Bart Hanna Kappianaq Unveils Sculpture at Parliament Hill

By April 8, 2019News

Bart Hanna Kappianaq Sedna with Friends (2019) PHOTO INUIT ART FOUNDATION

A high relief, sculptural tympanum Sedna with Friends, featuring the central figure of Sedna surrounded by a walrus, whale and narwhal on the rippling Arctic waters, by renowned Iglulik-based sculptor Bart Hanna Kappianaq was unveiled on the morning of Monday April 8, 2019, at the Canadian Parliament Complex in Ottawa, ON. Commissioned last year, the installation, which measures approximately 65 x 84 cm, coincides with the 20th anniversary celebrations of the creation of Nunavut as a Territory as well as the closing of Centre Block for significant renovations.

“I feel very honoured that my piece will be a part of the Parliament Buildings,” Kappainaq said, “and that the generations to come—my grandsons and granddaughters—will be able to see it, even when I’m not around.”

Since summer 2018, Kappianaq has been an artist-in-residence working on the completion of the sculpture, which took roughly four months to carve. The final piece was presented at a ceremony at Centre Block with the Honourable Geoff Regan, Speaker of the House of Commons and will be displayed in West Block until it will be permanently installed in the House of Commons Foyer following the restorations.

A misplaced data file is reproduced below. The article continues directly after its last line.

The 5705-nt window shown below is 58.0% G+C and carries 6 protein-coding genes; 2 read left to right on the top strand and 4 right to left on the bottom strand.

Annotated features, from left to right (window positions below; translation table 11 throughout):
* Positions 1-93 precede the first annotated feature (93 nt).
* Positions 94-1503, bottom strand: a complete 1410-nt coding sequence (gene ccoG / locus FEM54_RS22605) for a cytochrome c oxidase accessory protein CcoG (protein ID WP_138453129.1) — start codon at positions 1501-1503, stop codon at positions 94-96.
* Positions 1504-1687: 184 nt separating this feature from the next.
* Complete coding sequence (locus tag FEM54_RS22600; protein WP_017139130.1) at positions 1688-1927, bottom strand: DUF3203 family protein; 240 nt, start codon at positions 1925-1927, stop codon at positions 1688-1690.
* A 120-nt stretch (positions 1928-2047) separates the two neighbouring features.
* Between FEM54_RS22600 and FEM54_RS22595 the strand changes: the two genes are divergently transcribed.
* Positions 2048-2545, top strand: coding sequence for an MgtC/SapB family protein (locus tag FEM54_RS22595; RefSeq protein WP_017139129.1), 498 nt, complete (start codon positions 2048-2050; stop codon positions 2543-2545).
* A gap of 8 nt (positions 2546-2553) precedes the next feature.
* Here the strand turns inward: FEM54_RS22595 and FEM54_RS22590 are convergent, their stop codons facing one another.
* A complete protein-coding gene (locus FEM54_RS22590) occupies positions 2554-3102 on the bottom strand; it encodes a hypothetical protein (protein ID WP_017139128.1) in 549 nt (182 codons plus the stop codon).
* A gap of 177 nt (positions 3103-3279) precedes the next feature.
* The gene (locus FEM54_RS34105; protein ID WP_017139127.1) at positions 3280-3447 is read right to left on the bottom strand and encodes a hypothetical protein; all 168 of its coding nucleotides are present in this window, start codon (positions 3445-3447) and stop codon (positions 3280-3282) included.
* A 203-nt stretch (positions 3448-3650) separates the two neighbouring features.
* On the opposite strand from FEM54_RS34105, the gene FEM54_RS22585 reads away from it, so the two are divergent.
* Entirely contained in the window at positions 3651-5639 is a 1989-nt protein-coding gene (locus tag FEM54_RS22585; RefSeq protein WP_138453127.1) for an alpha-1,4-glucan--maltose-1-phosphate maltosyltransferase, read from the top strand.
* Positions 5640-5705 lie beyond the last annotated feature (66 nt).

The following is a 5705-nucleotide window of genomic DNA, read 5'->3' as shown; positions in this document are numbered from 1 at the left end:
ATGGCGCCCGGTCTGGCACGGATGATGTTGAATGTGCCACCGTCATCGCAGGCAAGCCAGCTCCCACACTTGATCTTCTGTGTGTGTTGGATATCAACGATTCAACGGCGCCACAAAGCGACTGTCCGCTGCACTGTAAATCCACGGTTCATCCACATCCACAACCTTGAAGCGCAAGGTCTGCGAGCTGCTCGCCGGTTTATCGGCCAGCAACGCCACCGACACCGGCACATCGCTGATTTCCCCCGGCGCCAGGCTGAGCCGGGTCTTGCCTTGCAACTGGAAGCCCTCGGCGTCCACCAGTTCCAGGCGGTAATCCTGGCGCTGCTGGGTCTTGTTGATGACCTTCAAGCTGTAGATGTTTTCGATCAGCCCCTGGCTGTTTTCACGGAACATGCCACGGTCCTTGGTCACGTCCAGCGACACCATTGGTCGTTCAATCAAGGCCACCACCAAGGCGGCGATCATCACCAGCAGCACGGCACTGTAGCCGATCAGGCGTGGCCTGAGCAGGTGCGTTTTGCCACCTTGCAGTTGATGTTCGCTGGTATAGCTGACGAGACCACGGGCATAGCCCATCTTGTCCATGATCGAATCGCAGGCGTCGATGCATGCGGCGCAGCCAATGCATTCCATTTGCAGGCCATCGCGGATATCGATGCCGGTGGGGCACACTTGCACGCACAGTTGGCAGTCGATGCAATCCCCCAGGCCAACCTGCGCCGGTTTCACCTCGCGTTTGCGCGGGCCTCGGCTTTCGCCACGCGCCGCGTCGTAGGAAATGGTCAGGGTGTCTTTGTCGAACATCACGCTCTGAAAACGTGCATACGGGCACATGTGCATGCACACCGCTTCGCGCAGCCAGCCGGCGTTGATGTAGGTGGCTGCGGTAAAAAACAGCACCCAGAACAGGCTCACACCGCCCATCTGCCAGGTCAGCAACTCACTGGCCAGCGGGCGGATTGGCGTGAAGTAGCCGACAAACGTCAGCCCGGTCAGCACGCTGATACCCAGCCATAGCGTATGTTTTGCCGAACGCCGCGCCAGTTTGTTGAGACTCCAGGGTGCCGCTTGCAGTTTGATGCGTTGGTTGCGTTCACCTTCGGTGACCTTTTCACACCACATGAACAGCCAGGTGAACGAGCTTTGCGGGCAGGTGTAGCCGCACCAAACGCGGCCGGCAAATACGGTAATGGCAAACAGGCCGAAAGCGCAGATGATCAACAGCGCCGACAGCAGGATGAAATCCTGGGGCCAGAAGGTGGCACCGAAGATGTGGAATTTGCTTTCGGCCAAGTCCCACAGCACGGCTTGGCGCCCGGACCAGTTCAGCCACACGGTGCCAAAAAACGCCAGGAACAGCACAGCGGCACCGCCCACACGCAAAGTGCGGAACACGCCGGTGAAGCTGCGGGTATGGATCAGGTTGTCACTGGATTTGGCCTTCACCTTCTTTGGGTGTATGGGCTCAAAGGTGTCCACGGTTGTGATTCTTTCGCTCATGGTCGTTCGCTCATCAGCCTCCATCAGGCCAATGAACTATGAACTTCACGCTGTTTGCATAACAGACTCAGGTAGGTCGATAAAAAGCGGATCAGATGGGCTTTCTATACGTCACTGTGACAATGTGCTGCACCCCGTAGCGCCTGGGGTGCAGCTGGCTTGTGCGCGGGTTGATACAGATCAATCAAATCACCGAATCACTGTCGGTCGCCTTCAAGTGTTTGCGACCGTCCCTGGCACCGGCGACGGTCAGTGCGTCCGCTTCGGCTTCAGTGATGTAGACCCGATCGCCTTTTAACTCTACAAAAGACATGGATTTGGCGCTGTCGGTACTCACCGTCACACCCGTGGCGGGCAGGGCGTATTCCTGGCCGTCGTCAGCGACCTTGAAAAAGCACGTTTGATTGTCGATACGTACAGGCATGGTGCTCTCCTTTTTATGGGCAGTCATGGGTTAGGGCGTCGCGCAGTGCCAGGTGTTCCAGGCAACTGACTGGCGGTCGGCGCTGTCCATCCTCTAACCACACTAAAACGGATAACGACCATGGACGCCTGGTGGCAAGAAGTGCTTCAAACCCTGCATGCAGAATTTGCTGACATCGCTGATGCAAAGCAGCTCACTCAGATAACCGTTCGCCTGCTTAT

Bart Hanna Kappainaq at the unveiling of his sculpture PHOTO INUIT ART FOUNDATION

As previously reported by the IAQ Online, in 2017 nine shortlisted artists were invited to submit maquettes from where a jury comprised of Curator of the House of Commons Johanna Mizgala, the Dominion Sculptor Phil White and additional experts selected Kappianaq’s design of the sculptural tympanum. This commissioned work is the final piece in the House of Commons legacy projects to commemorate the 150th anniversary of Confederation.

Kappianaq’s highly detailed works address Arctic life, traditions and legends by using sculpture as a medium to explore both cultural heritage and trauma. Working with various media ranging from white marble, soapstone, serpentinite, baleen and walrus bone to alabaster and more, Kappianaq began carving in the early 1960s and went on to study Canada as well as the United States. His work has been exhibited across Canada, the United States and France and is included in the collections of the Prince of Wales Northern Heritage Centre in Yellowknife, NT, Musée national des beaux-arts du Québec, Government of Nunavut and the Inuit Art Centre in Winnipeg, MB, among many others.

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